Drawing on the more than 250 works at her disposal, MoCA director and chief curator Bonnie Clearwater has assembled an exhibition of approximately 50 pieces that beautifully illustrate the museum's commitment to contemporary art in all of its sometimes jarring diversity. Included in the show are pieces by such established figures as Louise Nevelson, Mark di Suvero, Dennis Oppenheim, and Julian Schnabel, as well as works by artists whose names aren't familiar -- at least not yet. MoCA prides itself on providing early exposure for up-and-coming talent, artists who, as the exhibition's introduction puts it, "expand the definition of art and inventively use non-traditional materials and media."
The exhibition also makes excellent use of the museum's airy, 12,000-square-foot main gallery with its movable walls, concrete floors, and 21-foot, exposed-beam metal ceiling. The museum complex is the work of architect Charles Gwathmey, known for his renovation and expansion of the Guggenheim Museum in Manhattan, who seems to have approached the project with the notion of a museum as a vast repository, a sort of elegant warehouse for displaying art. The vaguely unfinished feel to MoCA's display spaces is altogether fitting for the kinds of art the museum favors.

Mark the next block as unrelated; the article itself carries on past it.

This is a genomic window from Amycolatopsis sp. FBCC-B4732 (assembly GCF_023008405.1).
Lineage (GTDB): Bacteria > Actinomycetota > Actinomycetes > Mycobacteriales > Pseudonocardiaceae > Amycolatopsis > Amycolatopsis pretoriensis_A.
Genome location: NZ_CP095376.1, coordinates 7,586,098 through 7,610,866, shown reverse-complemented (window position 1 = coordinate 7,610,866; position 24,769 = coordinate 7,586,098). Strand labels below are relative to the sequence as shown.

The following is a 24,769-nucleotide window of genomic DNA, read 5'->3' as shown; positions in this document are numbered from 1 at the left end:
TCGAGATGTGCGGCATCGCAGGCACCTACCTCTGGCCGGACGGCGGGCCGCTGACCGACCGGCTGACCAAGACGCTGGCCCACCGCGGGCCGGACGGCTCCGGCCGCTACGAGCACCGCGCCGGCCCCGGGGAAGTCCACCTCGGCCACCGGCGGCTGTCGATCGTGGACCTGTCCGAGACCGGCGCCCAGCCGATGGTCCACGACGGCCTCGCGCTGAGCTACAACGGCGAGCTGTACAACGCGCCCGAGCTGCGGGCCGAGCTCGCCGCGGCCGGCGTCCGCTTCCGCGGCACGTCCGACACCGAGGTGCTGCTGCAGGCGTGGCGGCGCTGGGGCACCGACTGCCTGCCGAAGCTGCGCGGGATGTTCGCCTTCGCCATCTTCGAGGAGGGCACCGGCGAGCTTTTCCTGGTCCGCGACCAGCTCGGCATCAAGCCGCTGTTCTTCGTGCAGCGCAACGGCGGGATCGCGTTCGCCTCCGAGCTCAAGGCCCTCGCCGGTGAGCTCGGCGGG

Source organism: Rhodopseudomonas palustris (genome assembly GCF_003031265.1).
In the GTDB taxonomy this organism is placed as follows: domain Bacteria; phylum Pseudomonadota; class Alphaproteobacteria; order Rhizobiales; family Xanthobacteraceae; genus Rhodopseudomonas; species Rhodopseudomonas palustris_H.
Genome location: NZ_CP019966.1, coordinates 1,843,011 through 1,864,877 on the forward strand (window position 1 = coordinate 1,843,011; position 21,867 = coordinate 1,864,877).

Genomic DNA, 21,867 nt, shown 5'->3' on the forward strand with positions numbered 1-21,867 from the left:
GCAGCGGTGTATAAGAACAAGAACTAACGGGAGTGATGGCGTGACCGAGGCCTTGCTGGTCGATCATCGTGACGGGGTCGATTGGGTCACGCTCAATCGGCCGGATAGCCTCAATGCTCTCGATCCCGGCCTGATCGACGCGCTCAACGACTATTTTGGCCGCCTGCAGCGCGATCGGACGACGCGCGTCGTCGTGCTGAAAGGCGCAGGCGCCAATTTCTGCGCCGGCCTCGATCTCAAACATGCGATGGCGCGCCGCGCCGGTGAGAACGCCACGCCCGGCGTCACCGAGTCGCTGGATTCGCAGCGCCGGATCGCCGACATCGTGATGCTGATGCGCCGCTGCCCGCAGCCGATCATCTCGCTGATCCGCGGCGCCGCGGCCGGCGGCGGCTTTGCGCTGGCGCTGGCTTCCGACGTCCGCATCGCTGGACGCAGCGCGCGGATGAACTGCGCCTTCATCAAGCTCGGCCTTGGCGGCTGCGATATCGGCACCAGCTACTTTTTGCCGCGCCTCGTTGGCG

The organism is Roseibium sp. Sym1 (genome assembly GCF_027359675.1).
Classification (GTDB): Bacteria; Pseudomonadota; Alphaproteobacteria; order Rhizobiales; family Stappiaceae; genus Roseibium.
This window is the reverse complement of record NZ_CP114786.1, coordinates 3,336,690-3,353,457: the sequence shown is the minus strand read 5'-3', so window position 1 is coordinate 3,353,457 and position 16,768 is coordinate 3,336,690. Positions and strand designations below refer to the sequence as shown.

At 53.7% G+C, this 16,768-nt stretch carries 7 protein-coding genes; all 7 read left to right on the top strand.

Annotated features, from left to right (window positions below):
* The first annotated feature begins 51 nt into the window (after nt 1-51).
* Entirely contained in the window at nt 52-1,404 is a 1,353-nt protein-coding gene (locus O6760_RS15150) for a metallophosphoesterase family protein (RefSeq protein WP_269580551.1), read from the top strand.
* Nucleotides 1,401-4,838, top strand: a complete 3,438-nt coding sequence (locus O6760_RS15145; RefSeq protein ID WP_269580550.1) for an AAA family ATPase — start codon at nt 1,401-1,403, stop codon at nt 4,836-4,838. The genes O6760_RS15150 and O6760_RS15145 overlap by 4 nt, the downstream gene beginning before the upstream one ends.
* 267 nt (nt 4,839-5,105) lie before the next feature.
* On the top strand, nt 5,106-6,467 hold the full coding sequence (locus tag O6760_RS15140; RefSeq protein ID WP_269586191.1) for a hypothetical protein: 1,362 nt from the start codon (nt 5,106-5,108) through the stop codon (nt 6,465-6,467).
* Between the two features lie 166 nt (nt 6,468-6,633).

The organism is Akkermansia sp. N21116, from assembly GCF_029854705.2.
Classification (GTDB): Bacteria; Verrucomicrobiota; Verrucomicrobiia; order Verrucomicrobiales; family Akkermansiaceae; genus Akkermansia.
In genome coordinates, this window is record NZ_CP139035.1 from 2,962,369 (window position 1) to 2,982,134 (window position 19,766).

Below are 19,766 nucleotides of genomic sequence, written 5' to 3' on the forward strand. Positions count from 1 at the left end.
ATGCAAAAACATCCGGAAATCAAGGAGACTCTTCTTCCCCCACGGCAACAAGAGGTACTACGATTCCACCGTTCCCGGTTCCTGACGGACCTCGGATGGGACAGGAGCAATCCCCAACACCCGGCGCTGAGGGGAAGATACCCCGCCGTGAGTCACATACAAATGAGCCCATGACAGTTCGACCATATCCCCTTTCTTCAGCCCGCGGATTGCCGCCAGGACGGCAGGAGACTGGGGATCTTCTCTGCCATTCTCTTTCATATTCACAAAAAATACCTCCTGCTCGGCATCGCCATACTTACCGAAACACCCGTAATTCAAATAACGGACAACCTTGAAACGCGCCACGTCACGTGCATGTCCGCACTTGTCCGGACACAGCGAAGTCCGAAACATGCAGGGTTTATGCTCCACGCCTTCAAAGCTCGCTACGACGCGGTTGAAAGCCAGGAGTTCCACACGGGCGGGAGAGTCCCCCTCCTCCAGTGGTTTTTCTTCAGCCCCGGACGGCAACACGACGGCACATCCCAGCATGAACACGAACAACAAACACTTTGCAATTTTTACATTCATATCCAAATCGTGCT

It must have been daunting for Clearwater to narrow the permanent collection down to just a few dozen pieces, but she has risen to the challenge admirably. Rather than try to cram as much art as possible into the available space, she wisely elected to give the selected works room to breathe, room to play off (and sometimes against) one another. The flow to the exhibition is all the more remarkable when you consider what an eclectic selection of works it includes.
As icing on the cake, we're provided with the sort of useful supplementary information on art and artists that's all-too-often neglected these days. ID panels include titles, names, dates, and media, while secondary panels offer brief biographical sketches of the artists and more detailed information on the pieces. These succinct, unpretentious tidbits are a welcome addition to a show that shies away from the grand, sweeping generalizations that often characterize shows puffed up with their own selfimportance.